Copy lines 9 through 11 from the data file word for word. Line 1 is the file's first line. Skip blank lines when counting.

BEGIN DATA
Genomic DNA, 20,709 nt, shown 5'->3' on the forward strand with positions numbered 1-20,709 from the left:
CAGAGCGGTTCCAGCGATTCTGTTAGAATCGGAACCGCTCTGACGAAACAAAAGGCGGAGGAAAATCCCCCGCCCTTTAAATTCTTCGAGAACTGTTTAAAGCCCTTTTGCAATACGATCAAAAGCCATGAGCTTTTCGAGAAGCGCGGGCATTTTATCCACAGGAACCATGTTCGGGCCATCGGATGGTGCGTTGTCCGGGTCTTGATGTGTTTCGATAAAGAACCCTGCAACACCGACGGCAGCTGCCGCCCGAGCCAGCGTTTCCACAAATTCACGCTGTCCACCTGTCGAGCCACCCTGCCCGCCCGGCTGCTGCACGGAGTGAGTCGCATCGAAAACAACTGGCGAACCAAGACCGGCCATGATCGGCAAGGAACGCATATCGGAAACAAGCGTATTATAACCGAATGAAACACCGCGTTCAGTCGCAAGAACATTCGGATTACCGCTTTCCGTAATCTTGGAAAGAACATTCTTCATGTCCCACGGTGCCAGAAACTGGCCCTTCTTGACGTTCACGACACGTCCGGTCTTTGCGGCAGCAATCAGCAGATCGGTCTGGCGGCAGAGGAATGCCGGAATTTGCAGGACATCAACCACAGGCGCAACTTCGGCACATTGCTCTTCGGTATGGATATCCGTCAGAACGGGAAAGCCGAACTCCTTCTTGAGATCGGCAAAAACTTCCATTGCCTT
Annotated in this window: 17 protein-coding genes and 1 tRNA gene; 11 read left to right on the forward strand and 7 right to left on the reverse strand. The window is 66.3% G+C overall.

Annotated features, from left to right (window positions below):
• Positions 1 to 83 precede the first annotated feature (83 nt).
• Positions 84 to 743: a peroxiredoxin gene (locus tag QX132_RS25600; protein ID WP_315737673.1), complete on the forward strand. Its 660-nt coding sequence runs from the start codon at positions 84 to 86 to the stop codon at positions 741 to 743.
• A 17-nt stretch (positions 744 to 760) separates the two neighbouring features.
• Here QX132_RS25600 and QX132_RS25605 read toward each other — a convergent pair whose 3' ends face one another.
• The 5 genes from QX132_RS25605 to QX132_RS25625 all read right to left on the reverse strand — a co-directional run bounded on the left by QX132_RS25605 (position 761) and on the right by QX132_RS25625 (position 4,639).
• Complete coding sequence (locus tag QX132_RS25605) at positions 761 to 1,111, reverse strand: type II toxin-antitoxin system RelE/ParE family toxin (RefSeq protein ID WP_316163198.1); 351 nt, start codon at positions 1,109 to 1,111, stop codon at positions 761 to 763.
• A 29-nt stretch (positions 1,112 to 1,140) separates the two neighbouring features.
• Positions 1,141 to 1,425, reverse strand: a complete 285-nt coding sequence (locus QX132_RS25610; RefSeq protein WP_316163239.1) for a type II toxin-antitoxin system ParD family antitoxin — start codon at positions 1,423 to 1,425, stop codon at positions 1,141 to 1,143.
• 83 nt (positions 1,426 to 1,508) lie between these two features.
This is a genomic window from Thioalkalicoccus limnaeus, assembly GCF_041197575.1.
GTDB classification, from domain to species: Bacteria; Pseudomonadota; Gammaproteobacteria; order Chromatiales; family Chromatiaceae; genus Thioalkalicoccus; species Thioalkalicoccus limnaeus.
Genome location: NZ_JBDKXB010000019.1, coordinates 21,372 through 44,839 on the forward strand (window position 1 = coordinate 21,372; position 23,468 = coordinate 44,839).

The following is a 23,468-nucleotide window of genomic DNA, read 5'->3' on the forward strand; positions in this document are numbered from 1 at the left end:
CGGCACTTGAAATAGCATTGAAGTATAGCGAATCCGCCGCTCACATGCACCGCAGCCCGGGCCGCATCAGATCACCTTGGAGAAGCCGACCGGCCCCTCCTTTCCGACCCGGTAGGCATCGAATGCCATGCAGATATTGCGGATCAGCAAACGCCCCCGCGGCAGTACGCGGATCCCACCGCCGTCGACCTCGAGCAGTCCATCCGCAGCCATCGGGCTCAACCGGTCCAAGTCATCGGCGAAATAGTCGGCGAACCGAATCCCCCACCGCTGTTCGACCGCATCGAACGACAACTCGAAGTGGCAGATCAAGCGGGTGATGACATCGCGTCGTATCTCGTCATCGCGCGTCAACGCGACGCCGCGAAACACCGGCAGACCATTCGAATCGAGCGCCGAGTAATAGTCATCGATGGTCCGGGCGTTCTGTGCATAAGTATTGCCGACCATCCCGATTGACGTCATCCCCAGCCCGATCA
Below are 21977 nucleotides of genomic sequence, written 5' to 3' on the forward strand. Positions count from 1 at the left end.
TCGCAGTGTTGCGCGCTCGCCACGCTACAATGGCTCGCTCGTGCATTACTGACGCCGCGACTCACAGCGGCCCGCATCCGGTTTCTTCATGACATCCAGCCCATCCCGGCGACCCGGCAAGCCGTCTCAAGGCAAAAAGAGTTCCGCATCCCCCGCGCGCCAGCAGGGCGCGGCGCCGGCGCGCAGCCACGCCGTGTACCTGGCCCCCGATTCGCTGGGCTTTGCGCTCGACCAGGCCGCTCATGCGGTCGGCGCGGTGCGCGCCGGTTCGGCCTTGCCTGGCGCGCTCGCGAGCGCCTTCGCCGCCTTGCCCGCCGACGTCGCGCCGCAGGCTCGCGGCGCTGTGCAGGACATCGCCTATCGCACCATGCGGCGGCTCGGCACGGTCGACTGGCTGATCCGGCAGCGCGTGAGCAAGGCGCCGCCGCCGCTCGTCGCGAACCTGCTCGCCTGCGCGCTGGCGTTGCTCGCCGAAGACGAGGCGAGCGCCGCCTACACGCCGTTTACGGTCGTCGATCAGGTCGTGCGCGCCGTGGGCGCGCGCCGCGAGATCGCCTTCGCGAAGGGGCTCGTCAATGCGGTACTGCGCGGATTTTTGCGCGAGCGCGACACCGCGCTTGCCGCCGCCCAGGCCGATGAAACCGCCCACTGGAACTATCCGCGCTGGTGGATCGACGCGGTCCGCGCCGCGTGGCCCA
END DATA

• The 5 genes from QX132_RS25605 to QX132_RS25625 all read right to left on the reverse strand — a co-directional run bounded on the left by QX132_RS25605 (position 761) and on the right by QX132_RS25625 (position 4,639).
• Complete coding sequence (locus tag QX132_RS25605) at positions 761 to 1,111, reverse strand: type II toxin-antitoxin system RelE/ParE family toxin (RefSeq protein ID WP_316163198.1); 351 nt, start codon at positions 1,109 to 1,111, stop codon at positions 761 to 763.
• A 29-nt stretch (positions 1,112 to 1,140) separates the two neighbouring features.